I am not trying to come up with a society where you need contracts from everyone to do absolutetly everything, although I have heard that stance taken before by objectivists. I am saying that you should not assume that something that is a product of someone else's work should be automatically taken to be public use rather than private property. That sets up the society we live in now, where I have to do multiple steps and protections to implicitly declare my property is mine.

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If you have no idea that something is someone else's property, or have no idea that permission to touch the property has been denied, then you have done nothing immoral by touching another's property. Moral judgment is not absolute, it is contextual. If you believe that a person wants you to stay out of their house then you would be immoral to act contrary to that knowledge. If you believe that you have been invited to come in, and it would be of value to you to do so, then you would be acting immorally to fail to enter. It is simple as that.

But if you do not know whether or not you have been invited to enter then you would find out before entering would you not? Why is the same not true for the internet connection? It seems to me, that without clearly knowing that a connection has been deliberately left open, this is theft. If you find something of value say, sitting outside a store. It's not obviously associated with the store and nobody seems to be nearby who might own it, is it reasonable to take it? Of course not, if you suspected it was abandoned or that the store owner was getting rid of it, you would go inside and ask before taking it. The fact that you cannot ask the person who's internet connection you have found open does not, imo, change the moral equivalence of the situation. Without knowing whether or not they would approve of you using the connection, the possibility exists that they would not and if they do not approve then you are stealing. So, by using it, you are potentially stealing but cannot know whether you actually are or not. In my opinion, doing so anyway, is the same as stealing.

Obviously if a person if "trying to get away with something", they deserve moral condemnation. That is not the point under discussion -- what is under discussion is whether a person if immoral for being mistaken about the intentions of a would-be free internet provider.

This is not about being mistaken at all. It's about making making an assumption which you know may not be correct. It's not that you believe all internet connections are deliberately left open. If that was the case then you find that you are mistaken. Each specific instance you simply do not know whether it is deliberate or not and you are therefore, simply taking a chance with the full knowledge that you may be using the service against the will of the owner. There is no way in this scenario that you are "mistaken" because you have no basis for an opinion one way or the other, at best all you have is odds.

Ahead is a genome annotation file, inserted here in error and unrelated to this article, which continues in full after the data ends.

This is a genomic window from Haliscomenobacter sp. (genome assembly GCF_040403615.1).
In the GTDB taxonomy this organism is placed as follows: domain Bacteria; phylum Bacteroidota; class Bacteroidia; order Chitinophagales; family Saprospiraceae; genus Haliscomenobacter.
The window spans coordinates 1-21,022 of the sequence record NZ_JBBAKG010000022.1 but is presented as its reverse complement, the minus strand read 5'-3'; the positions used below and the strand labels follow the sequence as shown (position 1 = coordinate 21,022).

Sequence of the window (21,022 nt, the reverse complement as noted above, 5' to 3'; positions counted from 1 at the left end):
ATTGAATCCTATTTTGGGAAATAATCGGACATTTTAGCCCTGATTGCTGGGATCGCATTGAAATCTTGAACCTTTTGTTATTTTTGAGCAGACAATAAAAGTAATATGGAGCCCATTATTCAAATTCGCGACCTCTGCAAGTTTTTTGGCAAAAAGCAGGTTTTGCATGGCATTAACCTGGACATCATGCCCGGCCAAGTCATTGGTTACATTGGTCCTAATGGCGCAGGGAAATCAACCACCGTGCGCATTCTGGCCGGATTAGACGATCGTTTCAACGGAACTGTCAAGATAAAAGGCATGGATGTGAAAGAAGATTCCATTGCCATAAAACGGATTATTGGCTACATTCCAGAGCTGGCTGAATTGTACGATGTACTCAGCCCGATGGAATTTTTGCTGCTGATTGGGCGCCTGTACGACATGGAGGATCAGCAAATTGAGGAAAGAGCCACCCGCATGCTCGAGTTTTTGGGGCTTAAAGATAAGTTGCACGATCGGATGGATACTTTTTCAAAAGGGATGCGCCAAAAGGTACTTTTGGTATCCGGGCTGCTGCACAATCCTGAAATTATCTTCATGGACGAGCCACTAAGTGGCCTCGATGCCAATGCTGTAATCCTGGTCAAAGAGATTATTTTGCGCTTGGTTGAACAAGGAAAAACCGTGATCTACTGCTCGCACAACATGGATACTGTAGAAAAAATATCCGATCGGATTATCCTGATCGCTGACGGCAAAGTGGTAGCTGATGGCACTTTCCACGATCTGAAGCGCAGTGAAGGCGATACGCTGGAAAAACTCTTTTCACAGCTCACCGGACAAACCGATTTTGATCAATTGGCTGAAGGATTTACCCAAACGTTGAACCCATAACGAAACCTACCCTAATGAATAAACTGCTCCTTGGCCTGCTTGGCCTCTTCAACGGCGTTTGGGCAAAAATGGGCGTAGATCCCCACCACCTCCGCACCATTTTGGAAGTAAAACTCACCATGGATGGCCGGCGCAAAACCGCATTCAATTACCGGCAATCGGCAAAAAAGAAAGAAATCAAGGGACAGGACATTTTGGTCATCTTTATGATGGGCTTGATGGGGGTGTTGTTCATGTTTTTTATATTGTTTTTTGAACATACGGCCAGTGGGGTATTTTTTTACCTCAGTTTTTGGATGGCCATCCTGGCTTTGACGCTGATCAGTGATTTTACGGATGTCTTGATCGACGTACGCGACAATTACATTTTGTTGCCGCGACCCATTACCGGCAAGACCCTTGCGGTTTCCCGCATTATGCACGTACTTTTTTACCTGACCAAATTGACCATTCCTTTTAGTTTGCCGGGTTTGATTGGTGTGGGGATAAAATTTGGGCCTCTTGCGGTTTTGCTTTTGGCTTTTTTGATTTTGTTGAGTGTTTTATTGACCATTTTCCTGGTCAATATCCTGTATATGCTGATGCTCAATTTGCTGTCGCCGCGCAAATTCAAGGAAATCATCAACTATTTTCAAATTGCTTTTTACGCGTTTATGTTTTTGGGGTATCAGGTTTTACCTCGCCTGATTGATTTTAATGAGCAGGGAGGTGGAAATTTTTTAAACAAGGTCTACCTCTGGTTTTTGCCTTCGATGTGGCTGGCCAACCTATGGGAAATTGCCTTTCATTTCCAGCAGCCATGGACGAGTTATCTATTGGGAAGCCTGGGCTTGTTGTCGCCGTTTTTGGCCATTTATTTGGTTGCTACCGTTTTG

To put this differently, you have no right to say who I may offer free access to or how I may make that access available. What you can rationally assume is that when it is possible and trivial for someone to deny others access to a wireless connection, and it is virtually impossible to guarantee that others will know that you are offering free wireless access, then a person cannot avoid responsibility for their failure or refusal to clearly signal the intent to block access. (Please examine your suggestion about "posting" this information -- where? how?)

The simple fact is that many people do not know they have to secure their networks and may not have the knowledge to do so. I know of several examples of this myself. You are assuming that others have your knowledge and consider the same things obvious that you do. Your argument sounds no different to me to a car thief saying that the person didn't lock their car so clearly they meant for anybody to use it. I understand that few people would actually intend for anybody to use their car whereas there clearly are some people who intend for others to use their wireless connection (though I suspect the number is very small compared to the number of unsecured connections) but the point was illustrative rather than being truly equivalent.

Let me recapitulate so that you clearly understand the point. Any man has the right to give away his property; any man has the right to accept a gift; a person who mistakenly misunderstands a person's intention -- that he did not intend there to be a gift at all -- has not stolen anything (when he learns that the would-be gift was not actually given, he will immediately return the item and/or cease and desist)

But you are not making a mistake about intention when you use somebody elses connection, you are making an assumption about their intention which you know, full well and clearly, is an unfounded assumption. That's not making a mistake, it's playing roulette and claiming it was a mistake when your number doesn't come up. You knew full well before you played that your number might not come up. How can that be a mistake? Can you see the distinction?

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But if you do not know whether or not you have been invited to enter then you would find out before entering would you not?